There’s an avenue in Redondo Beach that dips twice with depressions in the asphalt deep enough that, unless you are driving a big truck or an SUV, you’re liable to experience a horrible sound. The awful scraping is that of your car’s front end getting mangled where the hill bottoms out.
Many motorists “gun it,” not realizing the impending damage to their vehicle. I’ve seen an entire bumper fly off a car when the driver was unaware of how slow they needed to proceed.
For most vehicles to drive down this road unscathed, it requires slowing down to the extent of an almost complete stop. Certainly, a very slow coast. It makes me nervous because there are often cars behind me, impatiently waiting. But, I learned to ignore what’s behind me or who’s upset with me. It’s not about them, it’s about me, the health of my passengers and my vehicle, and where I am going. I don’t want to damage my car, so I block out the agro-drivers who try to bully me into running my car into the ground.
I think life is a lot like this road. We can get distracted by others or by our own inner critique, attempting to shove us forward at lightning speed when it’s not conducive. Sometimes your will and determination have the right intentions, to push you faster than what is realistic at the given time. Circumstances get in the way; life happens. Like my toddler pouring coffee on my laptop. Ever since, I’ve had to borrow the hubby’s laptop to check email or post a blog. I’ve been relying on my iPhone quite a bit.
Not having access to your personal computer in this day and age can be an obstacle. As I write this on my iPad, I find that it’s just not the same. Especially trying to read and comment on other blogger’s posts. Sometimes, my phone will hiccup and erase my comment. I must then start again. Or the buffering time causes delays when trying to read and comment. It’s been a pain. So, I haven’t been updating this blog as much this week and haven’t touched the other 2 blogs I manage. I missed my laptop, as my computer just finally arrived. Though in all honesty, being off my computer forced me to enjoy being more in the moment.
When things happen, all we can do is be patient and wait. Most of us aren’t patient. Personally, I tend to want to get things done immediately and I hate procrastinating. While, being a “go-getter” and a “doer” can be great traits to have, we need to also be aware of proper timing. Most of us want everything now and don’t want to wait. And if we can skip a few steps to jump ahead, most of us would. But, something that I’ve learned is that we’re all on a journey and we’re hopefully learning from our experiences along the way.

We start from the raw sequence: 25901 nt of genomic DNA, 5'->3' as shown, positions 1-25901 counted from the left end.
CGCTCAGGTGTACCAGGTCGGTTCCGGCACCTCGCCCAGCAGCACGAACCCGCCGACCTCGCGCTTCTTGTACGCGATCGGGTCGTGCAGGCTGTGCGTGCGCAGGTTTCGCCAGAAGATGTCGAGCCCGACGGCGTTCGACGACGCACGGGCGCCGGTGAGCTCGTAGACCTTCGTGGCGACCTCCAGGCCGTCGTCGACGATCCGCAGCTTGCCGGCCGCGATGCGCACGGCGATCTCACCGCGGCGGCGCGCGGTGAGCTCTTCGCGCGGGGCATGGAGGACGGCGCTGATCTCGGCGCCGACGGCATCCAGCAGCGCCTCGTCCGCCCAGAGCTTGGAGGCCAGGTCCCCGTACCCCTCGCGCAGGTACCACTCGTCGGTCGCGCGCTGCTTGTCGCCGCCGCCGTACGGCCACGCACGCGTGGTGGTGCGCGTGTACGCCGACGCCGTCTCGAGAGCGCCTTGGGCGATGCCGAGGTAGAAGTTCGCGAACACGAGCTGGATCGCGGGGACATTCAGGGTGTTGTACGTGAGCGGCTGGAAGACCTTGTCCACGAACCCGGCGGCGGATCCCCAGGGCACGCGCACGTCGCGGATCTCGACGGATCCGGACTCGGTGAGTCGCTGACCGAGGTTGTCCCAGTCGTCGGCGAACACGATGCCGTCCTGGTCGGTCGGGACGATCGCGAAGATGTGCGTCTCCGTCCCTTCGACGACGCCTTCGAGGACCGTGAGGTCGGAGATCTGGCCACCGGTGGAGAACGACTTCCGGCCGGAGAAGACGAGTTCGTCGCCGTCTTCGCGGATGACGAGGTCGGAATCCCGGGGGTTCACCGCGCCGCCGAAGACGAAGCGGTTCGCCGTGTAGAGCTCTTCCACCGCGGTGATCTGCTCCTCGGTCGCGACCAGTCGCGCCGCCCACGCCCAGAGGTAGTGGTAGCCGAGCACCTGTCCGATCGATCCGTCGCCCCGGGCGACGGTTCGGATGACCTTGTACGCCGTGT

As a parent, I’ve learned to slow down and to savor. I genuinely empathized with a blog post by a mother who has learned to weather her personal storm and as a result, enjoys life at a more measured pace. Most people cringe at the word “slow.” It somehow has a derogatory connotation. Slow seems to mean stupid. Slow also appears to mean unproductive. Yet, slow can also mean steady. Slow can also mean deliberate, calculated movement.
We can still move at a productive pace that doesn’t force ourselves to rush into mistakes. Rather, we strategize and think twice to accomplish things the right way and the first time around. When you eat slower, you savor the flavor of your food. Most of us want to gorge our way through life. We take that phone meeting via our car’s Bluetooth, thanks to smart cars and phones, all the while speeding down the freeway with a mouthful of our lunch, rushing to make it to our next destination.
The Bottom Line:
When you slow down to appreciate every movement, you also savor your children and your loved ones rather being in a blind rush. I told myself that if my head is always down working away and busy staying “productive,” I’ll look up one day to see that a decade has gone by. I don’t want to miss moments in my life because I’m too busy keeping busy.
Slow doesn’t mean we have to go at a snail pace but instead that we learn to be more methodical and calculating with the steps we need to take and to know what is priority. Like the tortoise to the hare, slow and steady instead of fast and wild can result in a far greater reward.